an important discovery in Congress' investigation into why the FBI, CIA
and other U.S. agencies failed to prevent the attacks.
- "It represents a failure to connect the dots,"
said Graham spokesman Paul Anderson. "This was dismissed rather lightly
at FBI headquarters."
- Bush Was Warned bin Laden Wanted to Hijack
By David E. Sanger
- WASHINGTON - The White House
said tonight that President Bush had been warned by American intelligence
agencies in early August that Osama bin Laden was seeking to hijack aircraft
but that the warnings did not contemplate the possibility that the hijackers
would turn the planes into guided missiles for a terrorist attack.
- "It is widely known that we had information that
bin Laden wanted to attack the United States or United States interests
abroad," Ari Fleischer, the president's press secretary, said this
evening. "The president was also provided information about bin Laden
wanting to engage in hijacking in the traditional pre-9/11 sense, not for
the use of suicide bombing, not for the use of an airplane as a missile."
- Nonetheless the revelation by the White House, made in
response to a report about the intelligence warning this evening on CBS
News, is bound to fuel Congressional demands for a deeper investigation
into why American intelligence agencies and the Federal Bureau of Investigation
had failed to put together individual pieces of evidence that, in retrospect,
now seem to suggest what was coming.
- In the past few days, government officials have acknowledged
for the first time that an F.B.I. agent in Phoenix had urged the F.B.I.
headquarters to investigate Middle Eastern men enrolled in American flight
schools. That memorandum also cited Mr. bin Laden by name and suggested
that his followers could use the schools to train for terror operations,
officials who have seen the memorandum said.
- Administration officials reached this evening said the
warning given to Mr. Bush did not come from the F.B.I. or from the information
developed by the Phoenix agent. Instead, it was provided as part of the
C.I.A. briefing he is given each morning, suggesting that it was probably
based on evidence gathered abroad.
- The C.I.A. had been listening intently over the July
4 holiday last year, after what one investigator called "a lot of
static in the system suggesting something was coming." But then the
evidence disappeared as quickly as it had arisen, and by August, officials
have said, little was heard from Al Qaeda.
- The warning of the hijacking was given to the president
at his ranch in Crawford, Tex., where he was on vacation.
- Taken together, the news of the C.I.A. warning and the
information developed separately by the F.B.I. explains Mr. Bush's anger
after Sept. 11 that intelligence gathered on American soil and abroad was
not being centrally analyzed and that the agencies were not working well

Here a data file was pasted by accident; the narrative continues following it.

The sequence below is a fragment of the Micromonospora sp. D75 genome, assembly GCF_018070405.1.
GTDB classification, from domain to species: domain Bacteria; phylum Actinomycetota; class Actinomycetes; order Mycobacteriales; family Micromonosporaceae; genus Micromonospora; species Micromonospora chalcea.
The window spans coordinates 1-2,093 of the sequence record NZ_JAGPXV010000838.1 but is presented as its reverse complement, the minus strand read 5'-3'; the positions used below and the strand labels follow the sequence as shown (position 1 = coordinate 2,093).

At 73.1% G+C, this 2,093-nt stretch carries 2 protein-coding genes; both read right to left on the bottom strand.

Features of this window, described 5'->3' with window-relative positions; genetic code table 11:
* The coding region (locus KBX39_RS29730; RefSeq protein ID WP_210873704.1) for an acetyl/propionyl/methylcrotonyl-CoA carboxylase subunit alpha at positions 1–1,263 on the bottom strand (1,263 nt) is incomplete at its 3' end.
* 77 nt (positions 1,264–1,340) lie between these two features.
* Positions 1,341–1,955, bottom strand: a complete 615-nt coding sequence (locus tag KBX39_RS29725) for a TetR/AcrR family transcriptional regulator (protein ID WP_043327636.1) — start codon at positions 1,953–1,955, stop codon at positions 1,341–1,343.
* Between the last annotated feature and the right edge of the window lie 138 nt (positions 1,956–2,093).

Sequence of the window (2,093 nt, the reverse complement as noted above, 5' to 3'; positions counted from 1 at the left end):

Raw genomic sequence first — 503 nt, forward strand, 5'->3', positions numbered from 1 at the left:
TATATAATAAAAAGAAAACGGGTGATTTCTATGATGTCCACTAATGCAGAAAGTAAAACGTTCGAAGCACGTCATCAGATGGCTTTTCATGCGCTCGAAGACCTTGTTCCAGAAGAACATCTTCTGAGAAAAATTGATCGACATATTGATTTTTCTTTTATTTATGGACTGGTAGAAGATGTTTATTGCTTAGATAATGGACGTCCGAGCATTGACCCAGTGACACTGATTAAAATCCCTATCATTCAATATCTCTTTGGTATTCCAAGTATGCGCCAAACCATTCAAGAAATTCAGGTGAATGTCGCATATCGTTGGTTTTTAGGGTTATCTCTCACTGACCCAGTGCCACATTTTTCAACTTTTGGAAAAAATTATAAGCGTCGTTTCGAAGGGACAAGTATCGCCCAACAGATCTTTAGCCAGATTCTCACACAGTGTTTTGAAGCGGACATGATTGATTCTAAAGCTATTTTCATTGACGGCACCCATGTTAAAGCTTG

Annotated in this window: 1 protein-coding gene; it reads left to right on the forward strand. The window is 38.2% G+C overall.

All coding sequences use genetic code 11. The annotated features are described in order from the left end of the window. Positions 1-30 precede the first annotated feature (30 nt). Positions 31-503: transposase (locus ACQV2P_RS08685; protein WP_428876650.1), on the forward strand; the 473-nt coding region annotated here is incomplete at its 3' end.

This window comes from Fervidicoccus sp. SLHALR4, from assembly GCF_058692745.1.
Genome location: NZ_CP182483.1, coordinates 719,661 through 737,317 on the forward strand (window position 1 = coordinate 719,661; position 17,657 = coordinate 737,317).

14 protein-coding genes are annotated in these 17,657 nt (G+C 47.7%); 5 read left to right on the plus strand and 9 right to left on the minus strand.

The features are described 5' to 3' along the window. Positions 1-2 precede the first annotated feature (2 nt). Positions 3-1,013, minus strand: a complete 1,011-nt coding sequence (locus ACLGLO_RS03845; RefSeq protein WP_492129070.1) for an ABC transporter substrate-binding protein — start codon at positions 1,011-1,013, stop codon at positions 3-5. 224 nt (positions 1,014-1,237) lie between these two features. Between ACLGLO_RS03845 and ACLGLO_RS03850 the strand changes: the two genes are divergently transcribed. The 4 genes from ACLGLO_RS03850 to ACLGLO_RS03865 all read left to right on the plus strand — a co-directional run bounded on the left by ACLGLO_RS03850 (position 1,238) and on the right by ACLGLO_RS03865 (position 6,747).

- Several times he has told audiences that he is working
on solving that problem, and these days he is briefed jointly by the F.B.I
and the C.I.A., ensuring that each hears information from the other agency.
- It was not clear this evening why the White House waited
eight months after the terrorist attacks in New York and Washington to
reveal what Mr. Bush had been told.
- But Mr. Fleischer noted that in the daily flow of intelligence
information the president receives, the warning of what appeared to be
the threat of a conventional hijacking was not as serious as it appears
in retrospect. "We were a peacetime society, and the F.B.I. had a
different mission," he said.
- Mr. Fleischer said the information given to the president
in Texas had prompted the administration to put law enforcement agencies
on alert. But there was no public announcement.
- Nonetheless, a senior administration official said tonight
that there was speculation within the government that heightened security
- if it truly existed in August and September - might have prompted the
hijackers to use box cutters and plastic knives to avoid detection.
- The C.I.A. warning might also explain why Mr. Bush's
aides were so certain that Mr. bin Laden was behind the attacks almost
as soon as they happened. "We never had any real doubt," one
senior official involved in the crucial decisions at the White House on
Sept. 11 said several months ago.
- Until recently, Mr. Bush has deflected demands for a
lengthy and detailed investigation into the intelligence failures surrounding
the Sept. 11 attacks. White House officials were concerned that the investigation
would feed into demands by Senator Richard C. Shelby, the Alabama Republican
who is the vice chairman of the Senate Intelligence Committee, for the
replacement of George J. Tenet as director of central intelligence.
- But the news that the hijacking warning was in the president's
brief, which Mr. Tenet sees and approves, and that it was linked to Mr.
bin Laden is almost certain to widen the scope of the investigation.
- Already, several lawmakers who have read the Phoenix
memorandum written by the F.B.I. agent have described it as the most significant
document to emerge in Congressional inquiries into whether the government
might have been warned about possible hijackings.
- Now those investigators are almost certain to demand
the details of the president's August briefing by the C.I.A. and may ask
to hear about how that evidence was developed.